INCLUDING HOLOGRAPHIC JUNG AND TOLKIEN SPECIAL

Den Röda Boken är ett enastående rött lädermanuskript skapad av den Schweiziska psykologen och psykiatrikern Carl Gustav Jung emellan 1915 och 1930. Under denna tid Jung använde sig av sina 'imaginative' eller visionära upplevelser. En resa upptäckt till resa i en 'imaginative' inre värld. Där Jung förklarar; denna inre värld är verkligen evig - inte på något vis 'fattigare' än den yttre. Människor lever i två världar enligt Jung.
The Red Book : Liber Novus 
En bok som kom till mycket på grund av vad Jung såg i myter, drömmar, fantasier och psykotiska vanföreställningar av en 'autonomus' myt-skapande funktion inneboende underliggande mänskligt medvetande. Pysket/själen verkar uttrycka sig i ett mystiskt språk av myt och symbol. 1913 fick Jung en vision som han teckna ner; 'The spirit of the depths opened my eyes and i cought a glimpse of the inner things; THE WORLD OF MY SOUL.' - Jung ville helt enkelt 'prata' med sin själ.
The Red Book: Liber Novus bevittnar om Jungs kämpande till att 'återvinna' själen. Liber Novus står för den 'Nya Boken'. En bok som gav Jung ett unikt perspektiv av mystiska religiösa upplevelser och den mänskliga 'böjelsen' för mystiska och 'imaginative' uttryck. Jung bestämde 'träff' med sin mytopoetiska fantasi som han förklarar i den Röda Boken. Jodå - fadern av analytisk psykologi hade verkligen en spirituell 'touch' i sin psykologi.
Den Röda Boken är ett psykologiskt och mytologiskt mästerverk - en mytologisk novell! Ett experiment av Carl Gustav Jung.
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Men Tegedao som skriver detta om vad Jung förmedla är 'hjältens resa' - ett arketypiskt uttryck på diverse sätt i religiösa historier, myter, 'fairy' historier och konst av alla kulturer. Till exempel i form av Star Wars; en arketypisk resa i form av Luke Skywalker; som strider emot 'villains', rädda prinsessor och med en mentor till Jedi-riddare i form av den gamla visa mannen Obi-Wan Kenobi. Luke är sannerligen en hjälte med mytologisk 'touch'.
Jodå; The Red Book: Jungs Myth for our Times!
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Tegedao som skriver detta jobbar i nattjouren på psyket i Sverige/Skåne (på låtsas) - en stökig avdelning fylld med psykotiska patienter som är inlagda. Men på natten är det relativt lugnt när Tegedao sitter i sin bekväma fåtölj i hallen. Men Tegedao är ingen vanlig skötare som jobbar i nattjouren på psyket; nej då - med sig har han Carl Jungs Red Book som han läser entusiastiskt och stillsamt när det inte hojtas och bökas ifrån de inlagda patienterna!
Tegedao efter att ha läst några sidor i den Röda Boken fick han plötsligt en visionär upplevelse; Philemon uppenbarades sig ifrån boken - en bevingad gammal man med fyra nycklar i handen - Carl Jung stötte på denna figur i den Röda Boken och sa om honom;'You are no Christian and no pagan - but a hospitable inhospitable - a host of the Gods, a saviour, an eternal one - the father of all eternal wisdom'.
Men nu sa denna Philemon något oväntat till Tegedao; 'den externa världen är fantasi, den inre världen är 'imagination', alla minnen är fantasi, perspektivet av andra är fantasi - Jorden, stjärnorna, månen, solen är fantasi. Jag Philemon är fantasi - du Tegedao är fantasi. Du och jag samverkar tillsammans i form av yttre rymden 'consciousness unlimited'; GOD IS YOUR OWN WONDERFUL HUMAN IMAGINATION! Allt är 'imagination'. Inklusive The Red Book : Liber Novus!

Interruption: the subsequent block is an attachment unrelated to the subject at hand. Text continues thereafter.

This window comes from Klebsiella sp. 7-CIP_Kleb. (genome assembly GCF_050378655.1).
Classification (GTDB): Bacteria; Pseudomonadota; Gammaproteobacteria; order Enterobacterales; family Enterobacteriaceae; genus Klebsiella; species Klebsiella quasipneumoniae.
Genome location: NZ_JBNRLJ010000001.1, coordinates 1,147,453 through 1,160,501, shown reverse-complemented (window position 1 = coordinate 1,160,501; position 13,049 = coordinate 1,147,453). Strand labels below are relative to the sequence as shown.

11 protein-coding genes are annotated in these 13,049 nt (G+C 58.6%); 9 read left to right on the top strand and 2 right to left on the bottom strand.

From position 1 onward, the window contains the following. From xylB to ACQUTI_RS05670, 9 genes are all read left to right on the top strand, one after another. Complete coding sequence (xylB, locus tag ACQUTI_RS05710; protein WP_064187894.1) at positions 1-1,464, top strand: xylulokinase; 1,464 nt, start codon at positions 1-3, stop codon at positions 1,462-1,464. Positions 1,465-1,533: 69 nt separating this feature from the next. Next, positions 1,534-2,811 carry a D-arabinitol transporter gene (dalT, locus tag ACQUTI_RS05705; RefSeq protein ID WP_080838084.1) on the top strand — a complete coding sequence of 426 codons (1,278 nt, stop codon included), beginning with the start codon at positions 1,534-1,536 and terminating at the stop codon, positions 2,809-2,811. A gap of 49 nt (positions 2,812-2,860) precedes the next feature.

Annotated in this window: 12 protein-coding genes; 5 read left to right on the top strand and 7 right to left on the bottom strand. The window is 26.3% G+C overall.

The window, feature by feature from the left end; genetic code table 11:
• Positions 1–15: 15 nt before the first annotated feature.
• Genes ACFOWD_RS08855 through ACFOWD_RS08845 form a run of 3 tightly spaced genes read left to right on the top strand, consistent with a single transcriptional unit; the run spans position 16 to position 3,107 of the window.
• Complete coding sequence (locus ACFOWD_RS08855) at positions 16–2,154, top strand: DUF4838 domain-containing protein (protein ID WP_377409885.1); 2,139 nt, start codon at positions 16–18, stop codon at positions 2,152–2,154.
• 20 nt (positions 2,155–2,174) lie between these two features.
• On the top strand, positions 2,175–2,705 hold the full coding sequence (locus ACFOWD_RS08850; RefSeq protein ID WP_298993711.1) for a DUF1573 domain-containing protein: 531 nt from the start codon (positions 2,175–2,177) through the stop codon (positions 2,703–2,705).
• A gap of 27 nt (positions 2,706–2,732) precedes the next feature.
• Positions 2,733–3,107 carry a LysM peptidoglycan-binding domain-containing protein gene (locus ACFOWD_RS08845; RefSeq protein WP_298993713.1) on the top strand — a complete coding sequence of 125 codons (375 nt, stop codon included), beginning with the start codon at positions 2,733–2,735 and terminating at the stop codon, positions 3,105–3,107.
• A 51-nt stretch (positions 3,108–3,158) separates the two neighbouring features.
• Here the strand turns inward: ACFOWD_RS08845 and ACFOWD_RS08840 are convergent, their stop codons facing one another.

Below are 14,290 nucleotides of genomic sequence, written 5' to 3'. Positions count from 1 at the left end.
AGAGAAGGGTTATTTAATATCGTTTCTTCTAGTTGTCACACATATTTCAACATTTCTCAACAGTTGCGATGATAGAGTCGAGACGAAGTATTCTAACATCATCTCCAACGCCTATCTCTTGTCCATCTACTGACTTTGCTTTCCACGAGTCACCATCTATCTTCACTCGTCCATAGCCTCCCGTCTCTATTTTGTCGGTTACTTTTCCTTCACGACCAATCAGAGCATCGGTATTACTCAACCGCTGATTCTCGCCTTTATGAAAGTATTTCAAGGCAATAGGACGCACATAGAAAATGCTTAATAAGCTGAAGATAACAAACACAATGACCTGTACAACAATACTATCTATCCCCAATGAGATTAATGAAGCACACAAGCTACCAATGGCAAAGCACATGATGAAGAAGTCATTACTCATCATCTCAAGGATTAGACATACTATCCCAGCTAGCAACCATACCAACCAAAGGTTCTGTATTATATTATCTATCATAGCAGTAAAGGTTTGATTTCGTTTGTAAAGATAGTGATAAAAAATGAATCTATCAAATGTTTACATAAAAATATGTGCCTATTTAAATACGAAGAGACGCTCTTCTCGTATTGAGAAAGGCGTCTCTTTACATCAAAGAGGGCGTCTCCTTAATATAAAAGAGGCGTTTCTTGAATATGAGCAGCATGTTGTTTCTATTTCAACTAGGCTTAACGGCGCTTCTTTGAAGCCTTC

(Tegedaos upplevelse hände inte på riktigt ska sägas. En rolig liten fiktion om hur 'imagination' kan komma och gå i våra vardagliga liv) 
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"In his late 30s, Jung started writing a book called The Red Book. The Red Book is part journal, part mythological novel that takes the reader through Jung’s fantasies — hallucinations he self-induced to try and get to the core of his unconscious" - psychcentral.com 

Tegedao ger The Red Book 5/5 i betyg!

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Jung's Psychedelic Journey: Navigating the Unconscious in The Red Book:


Carl Jung's The Red Book, a personal record of his own deep dive into the unconscious, stands as a monumental testament to the inner explorations that mirror the psychedelic journey. Though written long before the psychedelic era of the 1960s, Jung's experiences, as detailed in this profound work, resonate with the consciousness-expanding experiences reported by users of psychedelic substances. This article delves into the parallels between Jung's navigations of the unconscious realms in The Red Book and the journeys undertaken by individuals during psychedelic experiences, offering insights into the transformative power of exploring the depths of the psyche. Jung embarked on his journey into the unconscious at a critical point in his life, a period marked by intense personal turmoil and professional conflict. This inner voyage, which he meticulously documented in The Red Book, was facilitated not by external substances but by what he termed "active imagination" — a method of voluntarily immersing oneself in the visions and emotions of the unconscious mind. Similarly, psychedelics serve as catalysts for a profound journey into the inner depths, dissolving the barriers between the conscious ego and the vast, often uncharted territories of the unconscious.
One of the striking similarities between Jung's experiences in The Red Book and psychedelic journeys is the encounter with archetypal images and figures. Archetypes, in Jungian psychology, are the universal, primordial symbols and themes that reside in the collective unconscious. Jung described encounters with figures such as Philemon, an wise old man who represented the guru or spiritual guide archetype. Psychedelic explorers similarly report meetings with entities or experiencing narratives that seem to tap into a collective symbolic language, suggesting a commonality in the way the human psyche manifests its deeper layers.